For existing and ongoing operations on private mines, the operator is not required to undertake public consultation on MOP objectives and criteria. However, it is widely recognised that it is best practice to engage with the community, make plans, objectives and criteria publicly available, and seek contributions and feedback during the development or review of a MOP.
For existing and ongoing operations on private mines, there is no legal framework for the regulator to formally consult with the public on the content of the MOP review, including its objectives and criteria. The objectives and criteria within the MOP will be developed by the regulator during the Department for Energy and Mining's assessment, when assessment officers and other government specialists, such as environmental scientists and engineers, undertake a detailed review of the technical aspects of the MOP review and determine whether it is likely that the environmental objectives will be achieved.
The department strongly encourages operators to engage widely with the community and explain the proposed development and how the environmental objectives will be achieved. Hanson have made their proposed development plans and the proposed updated objectives and criteria available to the public, and are maintaining a White Rock Quarry webpage.
You can find the following on Hanson Construction Materials Pty Ltd (Hanson)’s White Rock Quarry webpage:
- Revised MOP - the MOP review is the overarching document that sets out the development plans, but also includes the environmental assessment, objectives and criteria
- Existing approved environmental objectives and criteria as above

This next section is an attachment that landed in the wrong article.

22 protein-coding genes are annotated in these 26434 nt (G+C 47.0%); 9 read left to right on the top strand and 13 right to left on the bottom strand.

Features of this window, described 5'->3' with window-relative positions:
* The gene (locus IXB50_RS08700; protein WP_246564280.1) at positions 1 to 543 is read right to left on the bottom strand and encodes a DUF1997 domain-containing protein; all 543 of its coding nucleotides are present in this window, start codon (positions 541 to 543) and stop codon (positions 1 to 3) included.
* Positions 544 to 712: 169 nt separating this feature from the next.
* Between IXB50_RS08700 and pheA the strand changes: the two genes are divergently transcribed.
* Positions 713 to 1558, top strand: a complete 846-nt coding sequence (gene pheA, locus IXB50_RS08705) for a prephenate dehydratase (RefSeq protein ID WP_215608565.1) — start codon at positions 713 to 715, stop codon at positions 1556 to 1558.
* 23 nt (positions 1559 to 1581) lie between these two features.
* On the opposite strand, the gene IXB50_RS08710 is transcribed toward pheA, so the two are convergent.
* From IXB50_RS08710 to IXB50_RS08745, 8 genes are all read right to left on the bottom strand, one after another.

- Proposed development plans for the site by the applicant
- Proposed updated objectives and criteria
- A community feedback form
During periods of heavy rainfall, discoloured water enters the Third Creek catchment from White Rock Quarry, because stormwater flows too quickly to allow the installed engineered structures to remove all the sediment from the surface water.
Sediment control is an important part of protecting our aquatic environment downstream of mining and quarrying operations.
Stormwater is rainwater plus anything the rain carries along with it. At White Rock Quarry, sediment is generated when rain falls on disturbed surfaces, such as internal unsealed roads or unvegetated areas. Rainwater falling on to the site collects fine particles as it flows downstream. This stormwater or ‘surface water runoff’ then runs into constructed ponds called sediment basins (also known as stormwater ponds). Sediment basins are designed to slow the water and allow the sediment to fall out of suspension within the basin. When stormwater flows too quickly or too large a volume exists, sediment basins cannot always remove all sediment from the stormwater.